Blackshear needs infrastructure upgrades, economic development and a way to entice our young people to stay here and raise their families.

Those issues dominated the candidate’s forum held Thursday night, Oct. 7.

The forum, sponsored by the Pierce County Chamber of Commerce, drew about 50 people to the council chambers of Blackshear City Hall for a meet and greet with city voters.

Chamber Executive Director Sarah Gove served as the emcee for the evening and former Times Publisher Robert M. Williams Jr. was the moderator for the event.

The Blackshear Mayor’s race was the focus for the first half of the hour-long event. Candidates for districts on the city council then introduced themselves and answered questions in the second half.

Each candidate was allowed opening and closing statements and then Williams posed questions written by chamber members.

Current Mayor Pro-Tem and Fourth District Councilman Charles Broady and Former Mayor Pro-Tem and Former District 1 Councilman Keith Brooks are facing each other in the race for mayor. Current mayor, Kevin Grissom, decided not to seek re-election.

Broady says he is a bridge builder and wants to get things done.

“I want to work for this community and bring unity and growth to Blackshear,” Broady said.

Brooks touted his prior experience serving six months as acting mayor following the resignation of Former Mayor Dick Larson.

“I will provide proven, conservative, common sense leadership. I will be transparent and accessible and will do everything I can to maintain the great way of life we have in Blackshear,” he said.

Both agreed on most of the major issues.

Both identified water/sewer upgrades as a major issue in the campaign and said they would work to continue those upgrades.

Broady and Brooks also pledged to work with the chamber and Industrial Development Authority to foster economic growth. Both men also said they would work to complete the veterans memorial and renovations at the hanging jail and rail depot.

Brooks drew cheers calling for the installation of “State Champion” signs at the entrances to Blackshear honoring the Bears’ state football championship last year.

Both candidates emphasized their experience as both mayor pro tem and for serving on the city council.

Broady said he sees beyond color and wants to work with all citizens toward common goals.

“I will work with the council to determine what we can do and try to make things happen,” he said.

Brooks said he wants to keep everyone involved.

“We have to be on the same page. We have to be cohesive and not going in six different directions,” he said.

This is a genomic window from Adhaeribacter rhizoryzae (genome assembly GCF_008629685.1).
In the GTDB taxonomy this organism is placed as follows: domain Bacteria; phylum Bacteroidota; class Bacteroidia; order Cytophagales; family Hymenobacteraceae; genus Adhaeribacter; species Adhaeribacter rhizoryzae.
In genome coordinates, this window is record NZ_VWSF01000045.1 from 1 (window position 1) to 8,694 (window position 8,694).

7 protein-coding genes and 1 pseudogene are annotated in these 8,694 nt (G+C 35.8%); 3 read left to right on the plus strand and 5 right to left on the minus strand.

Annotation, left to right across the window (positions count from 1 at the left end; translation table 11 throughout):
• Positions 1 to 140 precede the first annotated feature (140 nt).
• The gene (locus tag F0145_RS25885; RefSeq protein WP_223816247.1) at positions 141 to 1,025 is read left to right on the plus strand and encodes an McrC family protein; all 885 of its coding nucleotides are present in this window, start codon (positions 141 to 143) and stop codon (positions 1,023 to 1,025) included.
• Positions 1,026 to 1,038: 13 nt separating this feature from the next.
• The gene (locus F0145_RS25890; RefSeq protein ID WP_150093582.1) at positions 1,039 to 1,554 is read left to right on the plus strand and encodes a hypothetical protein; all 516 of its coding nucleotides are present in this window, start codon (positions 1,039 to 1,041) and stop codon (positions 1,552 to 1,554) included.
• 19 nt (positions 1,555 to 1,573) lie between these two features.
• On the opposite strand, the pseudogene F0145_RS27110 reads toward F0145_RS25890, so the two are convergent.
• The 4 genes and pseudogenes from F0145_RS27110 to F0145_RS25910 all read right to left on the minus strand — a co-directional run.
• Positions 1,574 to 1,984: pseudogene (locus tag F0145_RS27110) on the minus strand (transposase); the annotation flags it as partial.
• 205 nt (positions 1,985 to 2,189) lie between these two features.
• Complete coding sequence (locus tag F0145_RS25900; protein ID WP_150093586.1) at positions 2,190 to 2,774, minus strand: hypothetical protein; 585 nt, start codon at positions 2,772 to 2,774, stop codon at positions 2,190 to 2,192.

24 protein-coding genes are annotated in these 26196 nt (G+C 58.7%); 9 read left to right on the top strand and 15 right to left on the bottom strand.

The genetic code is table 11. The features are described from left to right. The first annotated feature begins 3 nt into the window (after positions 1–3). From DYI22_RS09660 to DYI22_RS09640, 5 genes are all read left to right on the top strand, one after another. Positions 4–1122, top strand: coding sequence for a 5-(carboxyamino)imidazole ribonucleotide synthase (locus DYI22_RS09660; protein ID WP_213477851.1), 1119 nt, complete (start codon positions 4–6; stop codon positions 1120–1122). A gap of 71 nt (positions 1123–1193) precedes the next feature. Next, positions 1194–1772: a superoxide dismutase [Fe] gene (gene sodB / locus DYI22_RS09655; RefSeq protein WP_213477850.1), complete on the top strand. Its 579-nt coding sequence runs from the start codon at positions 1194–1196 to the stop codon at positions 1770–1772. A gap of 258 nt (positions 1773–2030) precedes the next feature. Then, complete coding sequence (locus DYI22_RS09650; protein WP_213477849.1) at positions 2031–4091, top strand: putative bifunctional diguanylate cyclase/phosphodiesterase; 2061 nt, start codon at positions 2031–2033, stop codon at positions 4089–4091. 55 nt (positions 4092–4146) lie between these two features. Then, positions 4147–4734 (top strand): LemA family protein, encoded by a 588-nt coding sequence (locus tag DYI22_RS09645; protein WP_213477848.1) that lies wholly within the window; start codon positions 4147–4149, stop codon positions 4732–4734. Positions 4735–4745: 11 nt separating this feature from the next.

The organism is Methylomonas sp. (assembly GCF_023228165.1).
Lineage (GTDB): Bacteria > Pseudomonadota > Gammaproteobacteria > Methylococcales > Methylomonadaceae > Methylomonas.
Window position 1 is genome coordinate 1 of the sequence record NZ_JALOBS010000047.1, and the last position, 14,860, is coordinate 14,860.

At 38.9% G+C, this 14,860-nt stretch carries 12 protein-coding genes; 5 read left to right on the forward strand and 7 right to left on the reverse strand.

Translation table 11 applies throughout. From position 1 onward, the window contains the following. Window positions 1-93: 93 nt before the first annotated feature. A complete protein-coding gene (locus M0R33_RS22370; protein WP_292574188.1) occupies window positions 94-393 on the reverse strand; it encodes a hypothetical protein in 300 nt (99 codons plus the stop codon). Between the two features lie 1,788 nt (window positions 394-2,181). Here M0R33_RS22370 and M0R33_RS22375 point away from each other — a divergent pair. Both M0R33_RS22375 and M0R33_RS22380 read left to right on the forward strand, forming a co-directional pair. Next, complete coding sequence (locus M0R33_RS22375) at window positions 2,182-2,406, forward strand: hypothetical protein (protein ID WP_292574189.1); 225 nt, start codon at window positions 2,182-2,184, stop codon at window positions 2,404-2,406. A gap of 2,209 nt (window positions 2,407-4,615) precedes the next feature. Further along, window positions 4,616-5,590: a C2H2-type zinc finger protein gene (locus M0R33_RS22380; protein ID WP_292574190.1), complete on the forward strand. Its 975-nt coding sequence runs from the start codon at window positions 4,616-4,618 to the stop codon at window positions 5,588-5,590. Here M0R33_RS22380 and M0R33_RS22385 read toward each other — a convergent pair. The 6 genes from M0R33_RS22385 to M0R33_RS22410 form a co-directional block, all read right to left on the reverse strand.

The second half of the forum featured candidates for districts 3 and 4 on the Blackshear City Council.  

District 3 candidates Seth Bagaria and Chuck Ward are the candidates for the open seat. Incumbent Cassy Smith is moving out of the district and therefore did not seek re-election.

Bagaria, 22, is one of the youngest candidates for city council in recently memory.

Bargaria said he believes his age is an advantage and that he’ll bring fresh ideas to the city council.

“I will admit I have much to learn,” he said. “But, I pledge to be the voice of the people and I will help bring about change.  I will study, consider each issue and make plans on how to address it.”

Bagaria noted the need to have something for young people to do in Blackshear and some incentive to get them to stay after they reach adulthood.

Ward calls himself a problem solver and a conservative Christian.

He says his work with the conductor’s union with CSX gives him skills for addressing issues that will come before the city council.

“I will bring a common sense approach to issues,” he said.

Ward also singled out economic development as a key issue for Blackshear.

He suggested using tax breaks as incentives for businesses to grow or expand in Blackshear.

District 4 candidates are Walter Dexter Britton and Theodore Mackey. The winner will succeed Broady, who is running for mayor. Britton could did not attend the forum due to a family emergency.

Mackey emphasized his service to Piney Grove Free Will Baptist Church, to the Consolidated Men’s Club and Lee Street Resource Center and to Second Harvest Food Bank. Mackey also pointed out that he and his wife have cared for 158 foster children.

Mackey cited economic growth and slowing down speeders as two of his main goals if elected.

“If we don’t get jobs and get our young people to stay here, we are going to be a town of old people,” he said.

Mackey said he is thankful for improvements to city streets, but wanted to find a way to address speeders.

“They come by my house drag racing,” he said. “I put out some railroad ties to slow them down.”

Mackey also stressed unity as one of his reasons for running.

“We need to work together,” he said. “My parents always said if one hurts we all hurt and we all should take care of each other.”

Incumbent Dr. Corey Lesseig is running unopposed for another term for District 2 and Mat Boatright is unopposed in District 1. Boatright will serve the unexpired term of Brooks, who resigned to run for mayor. Lesseig and Boatright were both present at the forum but did not make speeches.

The mayor’s race will be on the ballot city wide. The two council seats will only be decided on in the respective districts.

A recording of the forum is available on the Pierce County Chamber of Commerce’s Facebook page.

City voters will make their choices in the municipal election Tuesday, Nov. 2.

Early voting will take place Tuesday, October 12 (October 11 is a state holiday) and will continue through October 29. Saturday voting will take place October 16 and 23.

City voters will cast ballots at the Board of Elections and Registration on Nicholls Street in Blackshear.